The visual helps kids see the connection between the words and the actions and what’s happening with the song. The book allows them to see what’s happening while they actually feel and make the movements in their body. Then singing cements the story as they retell it themselves. This process is wonderful for ELL students because they have so much reinforcement and so many chances to internalize what they’re doing.
Here are some other things you might find helpful if you’re wanting to teach this song. First of all, there’s a video of Miss Nina singing the song with Joanie Leeds. It’s a little easier and maybe shoots for a younger age than I would use it with, but it’s a great video!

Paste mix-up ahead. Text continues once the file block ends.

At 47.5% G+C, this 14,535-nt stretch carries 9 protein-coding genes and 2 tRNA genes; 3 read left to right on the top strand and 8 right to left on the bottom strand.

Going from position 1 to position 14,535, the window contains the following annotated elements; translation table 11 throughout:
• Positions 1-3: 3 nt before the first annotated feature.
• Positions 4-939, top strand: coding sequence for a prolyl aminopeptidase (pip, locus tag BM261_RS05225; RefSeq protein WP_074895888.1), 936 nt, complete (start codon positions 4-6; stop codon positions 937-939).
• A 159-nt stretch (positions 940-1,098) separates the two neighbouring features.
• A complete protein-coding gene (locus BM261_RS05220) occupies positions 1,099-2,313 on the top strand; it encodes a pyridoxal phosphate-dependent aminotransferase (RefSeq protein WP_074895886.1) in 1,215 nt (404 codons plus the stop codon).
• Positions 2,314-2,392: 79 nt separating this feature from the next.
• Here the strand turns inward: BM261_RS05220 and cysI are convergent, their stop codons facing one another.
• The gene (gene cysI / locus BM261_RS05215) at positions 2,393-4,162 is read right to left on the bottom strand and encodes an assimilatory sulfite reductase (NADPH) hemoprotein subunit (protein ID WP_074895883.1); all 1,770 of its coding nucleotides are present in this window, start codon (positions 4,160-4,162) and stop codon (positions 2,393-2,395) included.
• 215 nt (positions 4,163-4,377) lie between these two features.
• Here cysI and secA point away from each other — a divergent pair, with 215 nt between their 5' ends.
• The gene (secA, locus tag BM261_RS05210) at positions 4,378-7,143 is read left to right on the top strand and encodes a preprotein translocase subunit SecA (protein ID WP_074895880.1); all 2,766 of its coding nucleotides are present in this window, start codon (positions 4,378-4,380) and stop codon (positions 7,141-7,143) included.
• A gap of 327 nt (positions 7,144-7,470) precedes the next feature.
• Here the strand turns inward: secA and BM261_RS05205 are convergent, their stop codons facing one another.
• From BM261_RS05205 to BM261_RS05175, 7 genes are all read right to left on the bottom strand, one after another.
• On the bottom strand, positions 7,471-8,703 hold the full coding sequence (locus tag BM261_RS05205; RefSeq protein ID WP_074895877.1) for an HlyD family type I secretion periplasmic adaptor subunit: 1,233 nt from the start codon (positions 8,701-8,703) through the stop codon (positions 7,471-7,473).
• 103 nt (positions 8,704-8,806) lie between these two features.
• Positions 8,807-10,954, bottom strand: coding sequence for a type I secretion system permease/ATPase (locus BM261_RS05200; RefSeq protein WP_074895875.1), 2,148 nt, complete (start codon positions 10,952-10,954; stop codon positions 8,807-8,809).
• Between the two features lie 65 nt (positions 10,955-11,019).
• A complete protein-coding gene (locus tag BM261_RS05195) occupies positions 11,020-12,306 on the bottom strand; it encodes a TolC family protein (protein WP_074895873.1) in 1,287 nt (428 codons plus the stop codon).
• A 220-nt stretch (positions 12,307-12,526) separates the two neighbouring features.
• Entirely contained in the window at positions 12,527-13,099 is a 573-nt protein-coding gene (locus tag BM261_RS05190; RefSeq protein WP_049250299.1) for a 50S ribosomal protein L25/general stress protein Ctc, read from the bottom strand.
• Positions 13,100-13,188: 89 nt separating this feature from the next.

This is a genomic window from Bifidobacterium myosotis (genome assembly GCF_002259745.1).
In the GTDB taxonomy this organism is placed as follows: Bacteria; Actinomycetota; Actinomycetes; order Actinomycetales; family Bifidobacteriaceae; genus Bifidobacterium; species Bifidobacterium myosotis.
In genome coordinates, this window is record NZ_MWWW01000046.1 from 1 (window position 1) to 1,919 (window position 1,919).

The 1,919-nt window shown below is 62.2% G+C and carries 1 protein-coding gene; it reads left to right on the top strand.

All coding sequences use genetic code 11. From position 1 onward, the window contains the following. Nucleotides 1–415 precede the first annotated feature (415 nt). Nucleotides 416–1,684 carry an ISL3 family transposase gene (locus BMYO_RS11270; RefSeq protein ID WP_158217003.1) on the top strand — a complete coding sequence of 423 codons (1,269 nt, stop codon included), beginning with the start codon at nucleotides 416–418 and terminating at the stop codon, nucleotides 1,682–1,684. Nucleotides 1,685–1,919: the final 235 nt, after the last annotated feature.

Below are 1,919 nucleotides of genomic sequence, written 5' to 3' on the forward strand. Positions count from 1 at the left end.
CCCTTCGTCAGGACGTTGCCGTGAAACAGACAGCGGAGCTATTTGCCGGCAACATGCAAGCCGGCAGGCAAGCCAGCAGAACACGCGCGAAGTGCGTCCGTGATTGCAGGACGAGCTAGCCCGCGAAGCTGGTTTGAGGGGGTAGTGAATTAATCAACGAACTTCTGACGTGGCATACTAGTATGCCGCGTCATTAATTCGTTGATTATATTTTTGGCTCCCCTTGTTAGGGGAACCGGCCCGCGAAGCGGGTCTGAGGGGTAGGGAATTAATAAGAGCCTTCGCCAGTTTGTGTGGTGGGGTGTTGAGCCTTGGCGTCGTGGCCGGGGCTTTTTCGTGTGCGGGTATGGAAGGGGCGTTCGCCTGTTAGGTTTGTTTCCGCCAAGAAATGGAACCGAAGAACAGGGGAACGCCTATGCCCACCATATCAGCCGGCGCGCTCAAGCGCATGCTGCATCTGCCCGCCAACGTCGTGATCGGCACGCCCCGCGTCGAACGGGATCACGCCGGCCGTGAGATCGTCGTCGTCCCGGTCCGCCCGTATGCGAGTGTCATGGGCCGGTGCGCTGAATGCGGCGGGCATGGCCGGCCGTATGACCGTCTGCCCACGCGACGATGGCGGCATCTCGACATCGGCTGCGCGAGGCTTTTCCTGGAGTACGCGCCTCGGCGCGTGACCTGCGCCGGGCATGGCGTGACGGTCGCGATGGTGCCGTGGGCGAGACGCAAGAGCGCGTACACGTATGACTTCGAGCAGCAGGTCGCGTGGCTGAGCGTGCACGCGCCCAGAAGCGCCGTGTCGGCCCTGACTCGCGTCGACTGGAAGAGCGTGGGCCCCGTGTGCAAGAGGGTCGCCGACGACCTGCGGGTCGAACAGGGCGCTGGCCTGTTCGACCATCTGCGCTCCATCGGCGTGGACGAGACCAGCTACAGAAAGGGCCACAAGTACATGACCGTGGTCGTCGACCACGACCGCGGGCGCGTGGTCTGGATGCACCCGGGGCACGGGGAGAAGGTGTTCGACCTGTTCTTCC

I’ve also recorded myself playing the piano accompaniment version that I use with my students. As you can probably hear when you listen to it, I love to throw in an accelerando with my kids. It keeps them on their toes, keeps up the pace, and adds even more fun to a crazy fun song. I hope this helps too! The recording is a little "tinny" because I had to set my laptop next to my digital piano and let it record the sound. I'm sure there's a way to pull the recording straight off the piano's flashdrive. I have a Yamaha Arius (the Clavinova's black sheep cousin) and if anyone has any tips about how to transfer the song I'd be glad to try again.